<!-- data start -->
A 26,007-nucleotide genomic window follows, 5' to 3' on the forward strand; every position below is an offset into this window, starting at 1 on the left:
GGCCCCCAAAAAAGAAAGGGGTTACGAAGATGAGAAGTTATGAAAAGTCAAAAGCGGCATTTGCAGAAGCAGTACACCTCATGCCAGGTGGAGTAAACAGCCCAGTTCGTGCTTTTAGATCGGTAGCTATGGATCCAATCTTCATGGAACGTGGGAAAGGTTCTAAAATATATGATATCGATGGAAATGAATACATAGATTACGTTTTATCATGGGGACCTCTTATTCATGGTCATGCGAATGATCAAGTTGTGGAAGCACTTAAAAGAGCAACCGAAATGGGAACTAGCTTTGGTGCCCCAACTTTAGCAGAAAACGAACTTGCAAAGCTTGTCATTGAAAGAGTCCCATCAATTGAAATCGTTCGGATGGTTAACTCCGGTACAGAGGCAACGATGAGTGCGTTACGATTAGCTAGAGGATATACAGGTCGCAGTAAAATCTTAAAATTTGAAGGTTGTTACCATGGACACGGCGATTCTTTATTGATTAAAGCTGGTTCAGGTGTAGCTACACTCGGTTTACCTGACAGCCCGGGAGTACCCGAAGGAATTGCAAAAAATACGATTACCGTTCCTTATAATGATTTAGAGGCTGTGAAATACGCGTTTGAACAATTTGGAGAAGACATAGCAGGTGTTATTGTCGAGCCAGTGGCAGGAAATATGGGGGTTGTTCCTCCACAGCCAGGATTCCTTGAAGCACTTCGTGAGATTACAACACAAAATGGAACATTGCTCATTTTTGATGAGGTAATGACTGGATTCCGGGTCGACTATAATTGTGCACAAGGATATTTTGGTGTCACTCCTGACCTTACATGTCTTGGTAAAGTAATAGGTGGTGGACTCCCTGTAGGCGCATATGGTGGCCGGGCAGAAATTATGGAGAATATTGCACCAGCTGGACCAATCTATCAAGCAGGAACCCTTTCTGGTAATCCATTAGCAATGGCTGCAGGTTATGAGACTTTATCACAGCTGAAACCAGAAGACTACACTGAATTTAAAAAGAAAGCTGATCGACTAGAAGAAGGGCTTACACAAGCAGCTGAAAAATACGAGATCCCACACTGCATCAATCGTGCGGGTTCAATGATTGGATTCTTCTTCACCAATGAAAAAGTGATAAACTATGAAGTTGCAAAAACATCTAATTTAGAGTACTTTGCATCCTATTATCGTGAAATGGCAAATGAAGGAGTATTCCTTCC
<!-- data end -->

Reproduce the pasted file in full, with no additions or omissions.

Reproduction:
A 26,007-nucleotide genomic window follows, 5' to 3' on the forward strand; every position below is an offset into this window, starting at 1 on the left:
GGCCCCCAAAAAAGAAAGGGGTTACGAAGATGAGAAGTTATGAAAAGTCAAAAGCGGCATTTGCAGAAGCAGTACACCTCATGCCAGGTGGAGTAAACAGCCCAGTTCGTGCTTTTAGATCGGTAGCTATGGATCCAATCTTCATGGAACGTGGGAAAGGTTCTAAAATATATGATATCGATGGAAATGAATACATAGATTACGTTTTATCATGGGGACCTCTTATTCATGGTCATGCGAATGATCAAGTTGTGGAAGCACTTAAAAGAGCAACCGAAATGGGAACTAGCTTTGGTGCCCCAACTTTAGCAGAAAACGAACTTGCAAAGCTTGTCATTGAAAGAGTCCCATCAATTGAAATCGTTCGGATGGTTAACTCCGGTACAGAGGCAACGATGAGTGCGTTACGATTAGCTAGAGGATATACAGGTCGCAGTAAAATCTTAAAATTTGAAGGTTGTTACCATGGACACGGCGATTCTTTATTGATTAAAGCTGGTTCAGGTGTAGCTACACTCGGTTTACCTGACAGCCCGGGAGTACCCGAAGGAATTGCAAAAAATACGATTACCGTTCCTTATAATGATTTAGAGGCTGTGAAATACGCGTTTGAACAATTTGGAGAAGACATAGCAGGTGTTATTGTCGAGCCAGTGGCAGGAAATATGGGGGTTGTTCCTCCACAGCCAGGATTCCTTGAAGCACTTCGTGAGATTACAACACAAAATGGAACATTGCTCATTTTTGATGAGGTAATGACTGGATTCCGGGTCGACTATAATTGTGCACAAGGATATTTTGGTGTCACTCCTGACCTTACATGTCTTGGTAAAGTAATAGGTGGTGGACTCCCTGTAGGCGCATATGGTGGCCGGGCAGAAATTATGGAGAATATTGCACCAGCTGGACCAATCTATCAAGCAGGAACCCTTTCTGGTAATCCATTAGCAATGGCTGCAGGTTATGAGACTTTATCACAGCTGAAACCAGAAGACTACACTGAATTTAAAAAGAAAGCTGATCGACTAGAAGAAGGGCTTACACAAGCAGCTGAAAAATACGAGATCCCACACTGCATCAATCGTGCGGGTTCAATGATTGGATTCTTCTTCACCAATGAAAAAGTGATAAACTATGAAGTTGCAAAAACATCTAATTTAGAGTACTTTGCATCCTATTATCGTGAAATGGCAAATGAAGGAGTATTCCTTCC